In an indication that federal labor officials are closely scrutinizing management behavior during union campaigns, the National Labor Relations Board said Friday that it had found merit in accusations that Amazon and Starbucks had violated labor law.
At Amazon, the labor board found merit to charges that the corporate had required staff to attend anti-union meetings at an unlimited Staten Island warehouse where the Amazon Labor Union won a surprising election victory last month. The determination was communicated to the union Friday by an attorney for the labor board’s regional office in Brooklyn, based on Seth Goldstein, a lawyer representing the union.
Such meetings, often often known as “captive audience” meetings, are legal under current labor board precedent. But last month, the board’s general counsel, Jennifer Abruzzo, issued a memo saying that the precedent was at odds with the underlying federal statute, and she or he indicated that she would seek to challenge it.
In the identical filing of charges, the Amazon Labor Union accused the corporate of threatening to withhold advantages from employees in the event that they voted to unionize, and of inaccurately indicating to employees that they could possibly be fired if the warehouse were to unionize they usually didn’t pay union dues. The labor board also found merit to those accusations, based on an email from the attorney on the regional office, Matt Jackson.
Mr. Jackson said the agency would soon issue a grievance reflecting those accusations unless Amazon settled the case. The grievance can be litigated before an administrative law judge, whose decision could possibly be appealed to the labor board in Washington.
Understand the Unionization Efforts at Amazon
Mr. Goldstein applauded Ms. Abruzzo and the regional office for taking “decisive steps ending required captive audience meetings” and said the suitable to unionize “might be protected by ending Amazon’s inherently coercive work practices.”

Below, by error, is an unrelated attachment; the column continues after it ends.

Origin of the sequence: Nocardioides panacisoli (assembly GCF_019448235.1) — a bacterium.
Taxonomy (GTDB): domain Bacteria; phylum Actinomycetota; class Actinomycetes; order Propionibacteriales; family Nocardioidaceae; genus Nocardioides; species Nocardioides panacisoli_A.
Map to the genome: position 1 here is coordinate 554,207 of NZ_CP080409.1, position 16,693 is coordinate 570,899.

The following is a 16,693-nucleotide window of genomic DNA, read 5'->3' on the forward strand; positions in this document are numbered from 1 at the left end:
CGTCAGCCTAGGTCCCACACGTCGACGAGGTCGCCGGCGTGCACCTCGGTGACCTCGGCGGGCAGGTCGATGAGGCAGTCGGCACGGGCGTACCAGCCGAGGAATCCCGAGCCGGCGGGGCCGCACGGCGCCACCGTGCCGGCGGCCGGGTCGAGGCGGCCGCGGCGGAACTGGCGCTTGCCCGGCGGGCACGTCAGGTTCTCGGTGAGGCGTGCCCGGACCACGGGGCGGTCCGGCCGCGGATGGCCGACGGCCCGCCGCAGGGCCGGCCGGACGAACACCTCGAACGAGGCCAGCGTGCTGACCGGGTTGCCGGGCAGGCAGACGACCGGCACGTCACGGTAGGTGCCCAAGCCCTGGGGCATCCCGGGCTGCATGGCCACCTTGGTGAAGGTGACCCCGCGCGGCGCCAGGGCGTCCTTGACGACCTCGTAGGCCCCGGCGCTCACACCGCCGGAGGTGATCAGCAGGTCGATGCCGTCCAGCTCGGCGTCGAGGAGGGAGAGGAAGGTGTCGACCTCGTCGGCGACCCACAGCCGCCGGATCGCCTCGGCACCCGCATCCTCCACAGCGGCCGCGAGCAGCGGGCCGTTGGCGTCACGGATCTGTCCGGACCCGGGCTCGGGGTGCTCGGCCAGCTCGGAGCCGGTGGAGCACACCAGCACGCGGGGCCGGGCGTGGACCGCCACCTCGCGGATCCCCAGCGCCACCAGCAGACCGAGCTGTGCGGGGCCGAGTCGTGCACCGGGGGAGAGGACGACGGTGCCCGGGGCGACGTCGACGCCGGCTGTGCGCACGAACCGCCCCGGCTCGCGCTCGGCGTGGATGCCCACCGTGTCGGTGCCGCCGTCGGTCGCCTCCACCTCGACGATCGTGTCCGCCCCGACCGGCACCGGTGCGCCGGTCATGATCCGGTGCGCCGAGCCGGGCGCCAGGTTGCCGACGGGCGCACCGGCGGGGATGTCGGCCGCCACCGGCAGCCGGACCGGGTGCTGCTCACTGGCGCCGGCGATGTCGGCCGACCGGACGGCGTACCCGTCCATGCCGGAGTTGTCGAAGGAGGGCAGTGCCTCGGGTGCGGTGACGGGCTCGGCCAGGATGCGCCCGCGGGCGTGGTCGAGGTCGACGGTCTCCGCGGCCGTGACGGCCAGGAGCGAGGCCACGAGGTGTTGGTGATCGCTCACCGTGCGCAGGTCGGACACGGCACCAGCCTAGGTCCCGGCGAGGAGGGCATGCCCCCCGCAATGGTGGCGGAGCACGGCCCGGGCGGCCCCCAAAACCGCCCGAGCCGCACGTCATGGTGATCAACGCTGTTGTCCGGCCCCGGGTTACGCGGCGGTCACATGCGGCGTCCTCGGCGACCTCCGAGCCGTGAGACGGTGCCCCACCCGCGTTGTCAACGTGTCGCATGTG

Kelly Nantel, an Amazon spokeswoman, said in a press release that “these allegations are false and we look ahead to showing that through the method.”
At Starbucks, where the union has won initial votes at greater than 50 stores since December, the labor board issued a grievance Friday over a series of charges the union filed, most of them in February, accusing the corporate of illegal behavior. Those accusations include firing employees in retaliation for supporting the union; threatening employees’ ability to receive latest advantages in the event that they decide to unionize; requiring staff to be available for a minimum variety of hours to stay employed at a unionized store without bargaining over the change, as a technique to force out a minimum of one union supporter; and effectively promising advantages to staff in the event that they resolve to not unionize.
Along with those allegations, the labor board found merit to accusations that the corporate intimidated staff by closing Buffalo-area stores and interesting in surveillance of staff while they were on the job. All of those actions can be illegal.
In a press release, Starbucks Employees United, the branch of the union representing staff there, said that the finding “confirms the extent and depravity of Starbucks’s conduct in Western Latest York for the higher a part of a 12 months.” It added: “Starbucks might be held accountable for the union-busting minefield they forced staff to walk through in fighting for his or her right to prepare.”
Starbucks said in a press release that the grievance doesn’t constitute a judgment by the labor board, adding, “We imagine the allegations contained within the grievance are false, and we look ahead to presenting our evidence when the allegations are adjudicated.”